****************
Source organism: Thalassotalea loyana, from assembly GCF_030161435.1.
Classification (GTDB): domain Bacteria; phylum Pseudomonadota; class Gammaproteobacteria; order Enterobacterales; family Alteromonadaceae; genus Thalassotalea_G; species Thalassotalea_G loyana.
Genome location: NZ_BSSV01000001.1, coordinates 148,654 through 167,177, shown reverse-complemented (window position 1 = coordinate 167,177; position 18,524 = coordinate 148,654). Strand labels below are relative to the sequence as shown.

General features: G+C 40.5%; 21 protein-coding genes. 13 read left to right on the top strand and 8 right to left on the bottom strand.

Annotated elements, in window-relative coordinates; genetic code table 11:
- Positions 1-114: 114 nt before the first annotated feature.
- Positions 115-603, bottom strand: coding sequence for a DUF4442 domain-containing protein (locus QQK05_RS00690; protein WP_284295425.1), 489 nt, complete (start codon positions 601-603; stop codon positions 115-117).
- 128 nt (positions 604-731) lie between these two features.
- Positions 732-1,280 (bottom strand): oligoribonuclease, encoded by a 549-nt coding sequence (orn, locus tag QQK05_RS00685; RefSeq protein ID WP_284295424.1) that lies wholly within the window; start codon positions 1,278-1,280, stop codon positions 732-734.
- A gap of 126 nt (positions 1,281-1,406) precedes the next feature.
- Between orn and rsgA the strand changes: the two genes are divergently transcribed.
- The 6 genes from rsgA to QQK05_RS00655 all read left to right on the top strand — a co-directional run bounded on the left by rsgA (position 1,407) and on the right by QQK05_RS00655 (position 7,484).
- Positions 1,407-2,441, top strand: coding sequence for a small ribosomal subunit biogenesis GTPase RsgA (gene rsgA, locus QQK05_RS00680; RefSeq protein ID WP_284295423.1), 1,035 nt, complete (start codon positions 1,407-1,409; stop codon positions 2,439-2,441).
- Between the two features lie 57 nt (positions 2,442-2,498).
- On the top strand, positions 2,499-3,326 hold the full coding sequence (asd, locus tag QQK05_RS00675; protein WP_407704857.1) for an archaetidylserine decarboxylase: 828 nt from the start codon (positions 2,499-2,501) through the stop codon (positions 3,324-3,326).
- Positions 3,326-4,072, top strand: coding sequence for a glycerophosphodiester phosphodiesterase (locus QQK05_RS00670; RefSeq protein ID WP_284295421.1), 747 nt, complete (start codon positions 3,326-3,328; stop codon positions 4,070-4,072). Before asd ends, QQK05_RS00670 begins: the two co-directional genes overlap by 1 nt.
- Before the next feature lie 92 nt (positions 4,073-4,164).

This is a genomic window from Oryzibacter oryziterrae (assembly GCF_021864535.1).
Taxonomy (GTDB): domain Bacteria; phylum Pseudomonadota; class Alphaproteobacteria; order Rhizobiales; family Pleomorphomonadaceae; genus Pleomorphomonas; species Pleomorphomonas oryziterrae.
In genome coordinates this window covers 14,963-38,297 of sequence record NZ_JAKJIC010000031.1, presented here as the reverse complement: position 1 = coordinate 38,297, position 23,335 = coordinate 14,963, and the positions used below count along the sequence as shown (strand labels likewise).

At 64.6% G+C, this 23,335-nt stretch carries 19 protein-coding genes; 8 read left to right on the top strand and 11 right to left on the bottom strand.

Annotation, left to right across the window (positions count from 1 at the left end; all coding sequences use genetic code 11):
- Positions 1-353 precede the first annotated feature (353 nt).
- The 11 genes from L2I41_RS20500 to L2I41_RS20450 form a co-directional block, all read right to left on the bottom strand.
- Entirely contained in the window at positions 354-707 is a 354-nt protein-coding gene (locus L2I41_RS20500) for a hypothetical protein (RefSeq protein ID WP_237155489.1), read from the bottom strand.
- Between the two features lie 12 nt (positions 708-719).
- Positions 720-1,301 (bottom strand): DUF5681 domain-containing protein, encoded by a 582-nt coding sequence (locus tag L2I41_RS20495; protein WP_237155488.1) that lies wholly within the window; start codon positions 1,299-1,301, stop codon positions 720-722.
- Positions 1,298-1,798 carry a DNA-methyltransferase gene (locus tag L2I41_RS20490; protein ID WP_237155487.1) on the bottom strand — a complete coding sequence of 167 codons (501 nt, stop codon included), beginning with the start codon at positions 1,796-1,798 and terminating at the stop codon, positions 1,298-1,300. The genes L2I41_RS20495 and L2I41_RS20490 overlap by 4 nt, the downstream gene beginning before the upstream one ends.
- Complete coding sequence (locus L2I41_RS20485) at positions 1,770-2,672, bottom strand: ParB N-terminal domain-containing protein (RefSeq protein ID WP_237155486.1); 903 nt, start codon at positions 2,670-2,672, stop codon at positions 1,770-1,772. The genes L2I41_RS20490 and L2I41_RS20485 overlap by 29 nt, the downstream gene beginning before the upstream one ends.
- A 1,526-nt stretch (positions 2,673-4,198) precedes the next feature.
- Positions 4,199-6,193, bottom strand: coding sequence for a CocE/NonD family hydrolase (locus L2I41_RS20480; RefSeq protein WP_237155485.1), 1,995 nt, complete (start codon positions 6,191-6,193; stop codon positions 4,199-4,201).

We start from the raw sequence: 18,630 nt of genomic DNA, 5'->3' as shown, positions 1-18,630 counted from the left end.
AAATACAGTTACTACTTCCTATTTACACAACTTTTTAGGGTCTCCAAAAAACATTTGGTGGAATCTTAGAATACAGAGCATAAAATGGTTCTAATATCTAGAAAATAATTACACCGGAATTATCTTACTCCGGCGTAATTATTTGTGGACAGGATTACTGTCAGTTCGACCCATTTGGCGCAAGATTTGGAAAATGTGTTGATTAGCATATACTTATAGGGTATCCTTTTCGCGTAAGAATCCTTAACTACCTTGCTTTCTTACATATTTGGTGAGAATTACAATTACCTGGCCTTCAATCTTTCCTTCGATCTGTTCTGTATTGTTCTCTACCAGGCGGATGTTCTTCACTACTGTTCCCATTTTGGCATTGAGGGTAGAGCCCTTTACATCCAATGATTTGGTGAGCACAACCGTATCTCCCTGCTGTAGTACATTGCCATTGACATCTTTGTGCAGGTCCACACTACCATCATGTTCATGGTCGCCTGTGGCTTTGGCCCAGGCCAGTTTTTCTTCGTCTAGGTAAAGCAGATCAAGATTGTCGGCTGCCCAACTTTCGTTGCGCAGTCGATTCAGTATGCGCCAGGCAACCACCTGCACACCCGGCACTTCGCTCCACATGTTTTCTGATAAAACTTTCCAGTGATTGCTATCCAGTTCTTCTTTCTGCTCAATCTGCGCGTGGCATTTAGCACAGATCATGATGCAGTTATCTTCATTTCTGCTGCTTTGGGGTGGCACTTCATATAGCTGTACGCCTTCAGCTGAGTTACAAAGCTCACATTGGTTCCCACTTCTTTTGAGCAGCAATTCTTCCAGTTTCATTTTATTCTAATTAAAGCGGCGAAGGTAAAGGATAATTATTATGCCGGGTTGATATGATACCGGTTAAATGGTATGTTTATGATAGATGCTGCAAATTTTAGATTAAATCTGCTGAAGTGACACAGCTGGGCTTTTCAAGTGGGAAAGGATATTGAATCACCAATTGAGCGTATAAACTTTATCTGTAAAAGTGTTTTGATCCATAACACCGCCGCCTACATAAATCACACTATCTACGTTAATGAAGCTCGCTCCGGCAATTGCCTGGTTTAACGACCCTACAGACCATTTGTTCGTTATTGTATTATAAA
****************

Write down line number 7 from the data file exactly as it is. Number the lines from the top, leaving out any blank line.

- Positions 115-603, bottom strand: coding sequence for a DUF4442 domain-containing protein (locus QQK05_RS00690; protein WP_284295425.1), 489 nt, complete (start codon positions 601-603; stop codon positions 115-117).